A few months back, I had read Vyacheslav Matyukhin's announcement of the Play Perl project and I immediately thought that the idea of a social network for programming was a sound one1, but I was not sure if it would just languish and become another site that nobody visits. The recent release and widespread adoption of the site by the Perl community gives me optimism for the kind of cooperation this site can bring to Perl. Play Perl brings a unique way to spring the community into action — which excites me. I would like to note that these ideas are not unique in application to Perl, but could be used for any distributed collaborative effort.
There already exist tools for open-source where we can share tasks and wishlist items: either project specific such as bug trackers or cross-project such as OpenHatch, 24 Pull Requests, and the various project proposals made for GSOC. What does Play Perl add to what's already out there?
Firstly, it frees the projects from belonging to a single person. People already create todo lists with projects that they would like to work on, but these todo lists usually remain private. In an open-source environment, this can make it difficult to find other people that might be interested in helping those ideas get off the ground. With Play Perl, the todo list item (or “quest”) no longer has to stay with the person that came up with it. Anyone can see what may need to be done and if they have enough round tuits, they can work on it. A quote that I recently read on the Wikipedia article for Alexander Kronrod sums up how I see this:
A biographer wrote Kronrod gave ideas "away left and right, quite honestly being convinced that the authorship belongs to the one who implements them."
In this sense, Play Perl is an ideas bank, but it is much more than that. By allowing these ideas to be voted on, it allows you to choose which one to work on first. You can prioritise your time based on what would be most beneficial to the community — a metric that is difficult to ascertain on your own.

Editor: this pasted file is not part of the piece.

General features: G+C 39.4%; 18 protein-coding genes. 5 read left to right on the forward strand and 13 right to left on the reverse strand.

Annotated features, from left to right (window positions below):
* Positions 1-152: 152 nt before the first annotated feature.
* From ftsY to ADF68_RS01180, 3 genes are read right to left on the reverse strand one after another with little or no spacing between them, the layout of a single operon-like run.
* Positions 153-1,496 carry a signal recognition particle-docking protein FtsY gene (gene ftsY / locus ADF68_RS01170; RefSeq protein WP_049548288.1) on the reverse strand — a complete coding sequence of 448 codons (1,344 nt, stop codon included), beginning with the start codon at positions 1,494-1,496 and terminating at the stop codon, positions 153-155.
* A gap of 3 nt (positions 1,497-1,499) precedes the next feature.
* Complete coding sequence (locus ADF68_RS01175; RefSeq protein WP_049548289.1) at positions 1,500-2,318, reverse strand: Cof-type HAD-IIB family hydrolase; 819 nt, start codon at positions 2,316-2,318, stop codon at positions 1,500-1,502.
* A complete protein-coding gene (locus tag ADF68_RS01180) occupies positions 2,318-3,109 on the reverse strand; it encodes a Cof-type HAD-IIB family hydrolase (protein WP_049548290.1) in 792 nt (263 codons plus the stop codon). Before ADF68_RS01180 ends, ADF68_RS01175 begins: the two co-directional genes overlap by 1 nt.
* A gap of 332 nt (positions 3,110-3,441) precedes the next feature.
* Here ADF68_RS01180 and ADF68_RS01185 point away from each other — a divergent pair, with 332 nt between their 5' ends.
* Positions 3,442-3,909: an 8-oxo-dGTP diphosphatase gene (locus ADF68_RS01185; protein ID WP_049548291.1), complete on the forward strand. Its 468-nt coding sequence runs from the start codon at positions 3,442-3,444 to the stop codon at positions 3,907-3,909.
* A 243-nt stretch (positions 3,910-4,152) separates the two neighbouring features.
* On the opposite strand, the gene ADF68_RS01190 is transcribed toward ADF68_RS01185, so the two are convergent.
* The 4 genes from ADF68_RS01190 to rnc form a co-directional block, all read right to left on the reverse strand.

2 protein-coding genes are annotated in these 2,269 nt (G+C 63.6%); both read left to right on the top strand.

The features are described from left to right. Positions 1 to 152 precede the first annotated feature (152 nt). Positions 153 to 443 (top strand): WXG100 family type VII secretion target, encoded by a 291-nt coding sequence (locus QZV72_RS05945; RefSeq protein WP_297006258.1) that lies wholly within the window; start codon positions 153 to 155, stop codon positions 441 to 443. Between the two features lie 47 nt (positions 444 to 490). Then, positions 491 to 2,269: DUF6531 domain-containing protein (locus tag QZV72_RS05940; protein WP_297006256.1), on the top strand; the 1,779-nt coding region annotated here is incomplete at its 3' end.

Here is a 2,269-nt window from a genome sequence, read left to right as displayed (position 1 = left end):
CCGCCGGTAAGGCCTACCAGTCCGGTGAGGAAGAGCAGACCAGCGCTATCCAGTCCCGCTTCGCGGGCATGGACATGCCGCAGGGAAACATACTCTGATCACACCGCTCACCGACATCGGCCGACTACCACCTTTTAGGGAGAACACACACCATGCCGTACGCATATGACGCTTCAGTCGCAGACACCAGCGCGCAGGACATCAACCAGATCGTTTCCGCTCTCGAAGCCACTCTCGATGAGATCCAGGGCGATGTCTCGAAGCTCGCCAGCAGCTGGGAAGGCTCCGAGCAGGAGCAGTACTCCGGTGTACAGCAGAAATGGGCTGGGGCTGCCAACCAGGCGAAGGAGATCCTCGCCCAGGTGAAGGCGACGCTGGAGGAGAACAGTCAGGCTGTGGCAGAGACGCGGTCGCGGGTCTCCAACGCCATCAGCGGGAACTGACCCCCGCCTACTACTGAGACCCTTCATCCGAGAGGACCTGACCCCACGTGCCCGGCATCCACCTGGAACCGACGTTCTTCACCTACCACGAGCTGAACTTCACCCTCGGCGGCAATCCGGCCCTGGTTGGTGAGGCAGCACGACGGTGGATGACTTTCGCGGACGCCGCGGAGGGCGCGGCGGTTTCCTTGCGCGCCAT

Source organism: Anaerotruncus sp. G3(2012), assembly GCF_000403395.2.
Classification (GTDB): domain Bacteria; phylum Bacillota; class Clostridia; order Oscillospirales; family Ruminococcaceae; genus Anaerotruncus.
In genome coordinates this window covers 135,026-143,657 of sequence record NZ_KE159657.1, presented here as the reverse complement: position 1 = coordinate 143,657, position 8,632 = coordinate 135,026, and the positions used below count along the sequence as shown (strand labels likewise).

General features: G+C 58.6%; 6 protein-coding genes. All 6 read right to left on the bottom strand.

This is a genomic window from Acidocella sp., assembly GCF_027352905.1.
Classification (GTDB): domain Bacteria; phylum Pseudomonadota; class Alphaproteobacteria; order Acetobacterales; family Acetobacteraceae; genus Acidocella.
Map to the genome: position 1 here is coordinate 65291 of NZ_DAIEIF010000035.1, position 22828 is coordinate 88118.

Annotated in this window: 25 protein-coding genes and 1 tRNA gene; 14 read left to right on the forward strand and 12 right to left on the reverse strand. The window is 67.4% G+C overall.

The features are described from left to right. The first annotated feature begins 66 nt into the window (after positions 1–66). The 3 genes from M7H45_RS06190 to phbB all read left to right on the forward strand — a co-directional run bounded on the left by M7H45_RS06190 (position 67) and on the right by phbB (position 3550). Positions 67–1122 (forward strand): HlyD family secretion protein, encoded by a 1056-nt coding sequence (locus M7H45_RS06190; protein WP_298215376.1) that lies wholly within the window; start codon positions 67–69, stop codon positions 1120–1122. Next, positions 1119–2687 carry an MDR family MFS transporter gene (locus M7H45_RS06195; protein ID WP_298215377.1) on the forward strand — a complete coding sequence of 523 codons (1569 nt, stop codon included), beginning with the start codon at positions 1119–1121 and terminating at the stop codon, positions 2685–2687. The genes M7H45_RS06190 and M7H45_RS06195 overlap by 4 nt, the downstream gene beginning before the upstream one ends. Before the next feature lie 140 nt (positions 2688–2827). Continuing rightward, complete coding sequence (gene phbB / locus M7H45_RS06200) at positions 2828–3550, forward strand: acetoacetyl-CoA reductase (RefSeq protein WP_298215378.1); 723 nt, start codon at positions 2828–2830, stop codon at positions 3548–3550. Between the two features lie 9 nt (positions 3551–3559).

Secondly, with the gamification2 of collaboration, the process of implementing ideas becomes part of a feedback loop — we can introduce positive reinforcement for our work through the interaction with the community. This feedback loop process already happens through media such as mailing lists and IRC (karmabots, anyone?). Play Perl quantifies this and lets us see how much our contributions help others.
The last and possibly the most important aspect of Play Perl that leads me to believe in its long-term success is its focus on tasks from a single community. Everyone in the community can quickly see what the others are working on in a way that is hard to do with blogs or GitHub3 due to granularity. Ideas often get lost with time, but more eyes can ensure that they get implemented. I frequently browse the latest CPAN uploads to look for interesting modules and I find myself following the feed on Play Perl the same way. I can justify the time spent browsing through all this activity on both sites because I know that there is likely an item of interest (high probability of reward) and each item is a blip of text that I can quickly scan through (low cost to reading each item). Looking at modules lets me see what code already exists, but Play Perl lets me see what code will probably exist in the future. Providing this new view on the workflow of open-source development is empowering because it provides a channel for the free flow of a specific kind of information that was previously trapped in other less-visible media. Having easy access to this information means we can interact with it directly at a scale that best fits the message.
I look forward to seeing Play Perl flourish in the coming months.
This blog post brought to you by Play Perl. ;-)
It has worked for GitHub, hasn't it? ↩
GitHub should implement custom lists of people/projects to filter the activity like on Twitter. ↩